The Battle of the Alamo

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• The Mexican-American
War

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• Official Alamo site
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The Battle of the Alamo is one of the most famous battles in American military history, even moreso because it was a horrendous defeat.

The people of Texas had declared themselves independent from Mexico. The Mexican Army, under President and General Antonio Lopez de Santa Anna, were determined to bring Texas back into the fold. Santa Anna led the Army on a campaign into Texas territory.

The Alamo, originally named Mision San Antonio de Valero, was a church first and foremost. Near the city of San Antonio de Bexar, the Alamo was used as a home for Christian missionaries and the Native Americans they converted.

This church was also in a strategic location, protecting as it did the road from Mexico further northeast into what was now the Republic of Texas. Knowing this, the Texas forces lugged a bunch of weapons and men to the Alamo, aiming to keep the Mexican Army out. A total of 18 cannons were installed at the Alamo, including an 18-pounder, one of the largest at that time. The Texians (as they were known) fortified the Alamo as best they could. Then, led by the some of the most famous fighting men of the time (including William Travis, Davy Crockett, and Jim Bowie).

Santa Anna saw the need to take the Alamo, to show his military superiority. In late February 1836, the Mexican Army marched toward the Alamo. They arrived on February 23.

At that time, the Mexican force numbered 6,000. The total number of men defending the Alamo was no more than 250. (Sources still debate the exact number.) Many were from Texas; many were not. The "outsiders" came from 28 countries and U.S. states. They ranged in age from 16 to 57.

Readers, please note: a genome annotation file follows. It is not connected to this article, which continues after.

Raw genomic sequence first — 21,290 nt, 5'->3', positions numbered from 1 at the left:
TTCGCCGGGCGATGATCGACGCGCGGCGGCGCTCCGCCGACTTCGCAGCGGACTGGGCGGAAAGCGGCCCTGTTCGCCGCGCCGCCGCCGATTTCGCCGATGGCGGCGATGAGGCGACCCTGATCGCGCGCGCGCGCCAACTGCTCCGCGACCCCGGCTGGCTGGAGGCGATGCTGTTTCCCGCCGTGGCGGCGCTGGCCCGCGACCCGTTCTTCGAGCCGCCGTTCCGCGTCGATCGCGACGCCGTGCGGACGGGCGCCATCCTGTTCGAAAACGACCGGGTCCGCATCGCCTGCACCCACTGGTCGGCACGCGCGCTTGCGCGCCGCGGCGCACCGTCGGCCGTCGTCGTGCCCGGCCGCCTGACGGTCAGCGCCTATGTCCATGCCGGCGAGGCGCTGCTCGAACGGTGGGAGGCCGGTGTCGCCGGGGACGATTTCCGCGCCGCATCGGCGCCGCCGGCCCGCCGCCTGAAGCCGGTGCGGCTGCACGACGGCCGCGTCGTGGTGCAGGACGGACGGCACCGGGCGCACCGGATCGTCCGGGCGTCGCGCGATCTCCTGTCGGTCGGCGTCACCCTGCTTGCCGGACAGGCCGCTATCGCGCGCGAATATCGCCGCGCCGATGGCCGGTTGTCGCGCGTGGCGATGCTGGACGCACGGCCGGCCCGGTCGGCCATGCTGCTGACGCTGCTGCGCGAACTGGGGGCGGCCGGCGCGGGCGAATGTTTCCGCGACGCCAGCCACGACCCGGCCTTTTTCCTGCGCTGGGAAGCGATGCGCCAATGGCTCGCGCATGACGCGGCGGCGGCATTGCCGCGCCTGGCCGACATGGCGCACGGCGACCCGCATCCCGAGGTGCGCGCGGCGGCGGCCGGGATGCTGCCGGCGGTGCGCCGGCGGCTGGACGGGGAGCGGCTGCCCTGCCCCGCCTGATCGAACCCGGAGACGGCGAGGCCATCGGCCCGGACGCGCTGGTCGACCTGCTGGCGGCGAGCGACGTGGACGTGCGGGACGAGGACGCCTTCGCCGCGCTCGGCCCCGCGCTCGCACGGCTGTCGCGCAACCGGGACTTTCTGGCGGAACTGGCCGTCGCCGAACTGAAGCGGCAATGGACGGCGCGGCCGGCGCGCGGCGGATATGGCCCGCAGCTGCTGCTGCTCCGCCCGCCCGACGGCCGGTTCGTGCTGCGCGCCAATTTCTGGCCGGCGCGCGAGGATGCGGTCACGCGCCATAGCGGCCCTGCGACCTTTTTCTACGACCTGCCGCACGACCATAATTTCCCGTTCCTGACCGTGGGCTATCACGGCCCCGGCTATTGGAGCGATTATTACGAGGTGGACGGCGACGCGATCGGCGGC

The Mexicans had brought a large number of cannons as well, but the army settled down for a siege, hoping to weaken the already outnumbered defenders. Bugles blared at all hours of the day and night. Random blasts of artillery fire punctuated the long days and nights that the defenders were having to endure.

Twelve days later, on March 6, the Mexican Army moved in. By this time, their numbers were significantly reduced because of illness or desertion. Still, the number of Mexican soldiers that stormed the Alamo on that day was close to 1,500.

The attack began at 5 a.m. Mexican soldiers advanced in four successive waves, with cavalry standing by in a ring outside the fray, waiting to round up any who attempted to escape. Three hours later, it was over. Very few Texians were spared. Those who weren't killed were either women or children. The Mexican losses exceeded the entire Texian force: about 300 dead and more than 500 wounded.

The Battle of the Alamo was definitely a victory for the Mexican Army, in that it gained a valuable landmark and defensive post in the struggle to re-assimilate Texas. The battle also served as a rallying cry for the American troops who invaded Mexico a decade later. Many were heard to be uttering the rally cry "Remember the Alamo!"

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